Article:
- Free Essays, Term Papers & Book Notes

“the Rise of Frederick Douglass”

By:   •  Essay  •  569 Words  •  December 17, 2009  •  1,616 Views

Page 1 of 3

Essay title: “the Rise of Frederick Douglass”

Frederick Douglass was a man born into slavery. Separated from his mother and

unaware of his father’s identity, he was left to bear the burden of slavery all on his own.

Early on Douglass realized that an education was his ticket to freedom. Throughout his

life Douglas met many obstacles on his way to freedom, and more often than not these

obstacles were created at the hands of one of his many masters.

In his letters, Douglass speaks of no less than five masters under which he was

forced to serve, his original master, the Auld brothers, Mr. Covey, and William Freeland.

While all of these men were bad, some actually meant well and were simply victims of

their time. However some of these men were cruel and vicious and were the lowest

forms American society has ever had to offer. Now, let us attempt to separate the good

apples from the bad.

Douglass’s first master, Captain Anthony, probably had the least direct influence

in his life. While he was certainly a bad man, witnessed by Douglass in the beatings and

torture of his aunt, his exposure to this man was limited due to the fact young children

usually stayed on the outskirts of the plantation, so his time with this master was of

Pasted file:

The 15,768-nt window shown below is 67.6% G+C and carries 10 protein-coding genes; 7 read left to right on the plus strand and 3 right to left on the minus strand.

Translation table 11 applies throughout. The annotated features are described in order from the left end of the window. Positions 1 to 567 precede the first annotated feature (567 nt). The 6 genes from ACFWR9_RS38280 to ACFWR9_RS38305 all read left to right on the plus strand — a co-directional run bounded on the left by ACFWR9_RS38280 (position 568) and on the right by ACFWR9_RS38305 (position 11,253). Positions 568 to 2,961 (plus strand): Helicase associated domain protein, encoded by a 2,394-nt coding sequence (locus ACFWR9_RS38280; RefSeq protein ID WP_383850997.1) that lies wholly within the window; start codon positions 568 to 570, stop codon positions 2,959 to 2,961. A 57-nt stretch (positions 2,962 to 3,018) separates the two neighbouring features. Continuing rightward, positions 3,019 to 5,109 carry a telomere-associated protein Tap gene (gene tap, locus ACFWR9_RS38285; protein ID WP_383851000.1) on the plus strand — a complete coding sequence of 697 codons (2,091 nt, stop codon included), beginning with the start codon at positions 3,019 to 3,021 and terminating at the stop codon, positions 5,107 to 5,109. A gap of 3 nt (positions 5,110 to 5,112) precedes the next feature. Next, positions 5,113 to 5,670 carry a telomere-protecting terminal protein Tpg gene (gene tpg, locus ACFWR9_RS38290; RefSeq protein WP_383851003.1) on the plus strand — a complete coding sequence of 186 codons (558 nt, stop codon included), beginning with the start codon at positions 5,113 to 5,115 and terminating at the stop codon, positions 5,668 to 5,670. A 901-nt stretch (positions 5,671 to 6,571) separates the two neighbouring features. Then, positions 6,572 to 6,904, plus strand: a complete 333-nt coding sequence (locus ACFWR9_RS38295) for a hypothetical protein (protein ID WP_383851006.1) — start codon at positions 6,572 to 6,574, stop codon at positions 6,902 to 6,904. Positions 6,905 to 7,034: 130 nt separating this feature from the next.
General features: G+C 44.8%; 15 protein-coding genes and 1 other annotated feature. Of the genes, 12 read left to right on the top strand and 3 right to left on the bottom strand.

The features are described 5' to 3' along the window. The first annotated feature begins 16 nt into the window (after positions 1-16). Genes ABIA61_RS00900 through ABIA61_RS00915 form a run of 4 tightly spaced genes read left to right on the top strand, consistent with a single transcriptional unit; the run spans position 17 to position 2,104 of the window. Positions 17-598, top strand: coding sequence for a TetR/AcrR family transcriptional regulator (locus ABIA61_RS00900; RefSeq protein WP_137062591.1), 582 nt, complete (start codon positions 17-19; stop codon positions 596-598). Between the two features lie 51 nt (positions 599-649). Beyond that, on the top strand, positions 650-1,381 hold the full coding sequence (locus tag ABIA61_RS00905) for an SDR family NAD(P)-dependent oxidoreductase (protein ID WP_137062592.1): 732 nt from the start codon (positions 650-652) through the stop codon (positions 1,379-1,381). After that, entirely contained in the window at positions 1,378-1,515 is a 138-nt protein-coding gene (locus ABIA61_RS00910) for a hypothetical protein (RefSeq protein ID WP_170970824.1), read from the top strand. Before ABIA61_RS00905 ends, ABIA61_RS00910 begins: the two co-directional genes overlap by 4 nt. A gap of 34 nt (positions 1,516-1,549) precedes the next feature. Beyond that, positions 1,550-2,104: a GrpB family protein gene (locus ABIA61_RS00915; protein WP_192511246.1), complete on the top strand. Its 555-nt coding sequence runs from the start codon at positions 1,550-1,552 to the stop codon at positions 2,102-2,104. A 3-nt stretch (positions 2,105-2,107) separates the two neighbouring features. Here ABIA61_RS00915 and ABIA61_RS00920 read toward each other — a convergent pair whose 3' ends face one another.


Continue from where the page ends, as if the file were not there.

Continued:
smaller significance. Anthony’s importance lies in the fact that he is probably Douglass’s

father. We learn that this is a suspicion of Frederick’s, and this suspicion is backed up by

the fact that he is sent away at an early age something that many slave owners do to their

slave sons.

The first family Frederick was sent to were the Aults. It is hard to categorize

as either a bad or good master Hugh and Mrs. Ault. While with this family he was

treated as good as could be expected. In fact, Mrs. Ault, at first treated him quite nicely,

even teaching him the alphabet. However, Mr. Ault put a stop to this, “If you give a


Continue for 2 more pages »  •  Join now to read essay “the Rise of Frederick Douglass” and other term papers or research documents
Download as (for upgraded members)
Citation Generator

(2009, 12). “the Rise of Frederick Douglass”. Retrieved 12, 2009, from

"“the Rise of Frederick Douglass”" 12 2009. 2009. 12 2009 <>.

"“the Rise of Frederick Douglass”.", 12 2009. Web. 12 2009. <>.

"“the Rise of Frederick Douglass”." 12, 2009. Accessed 12, 2009.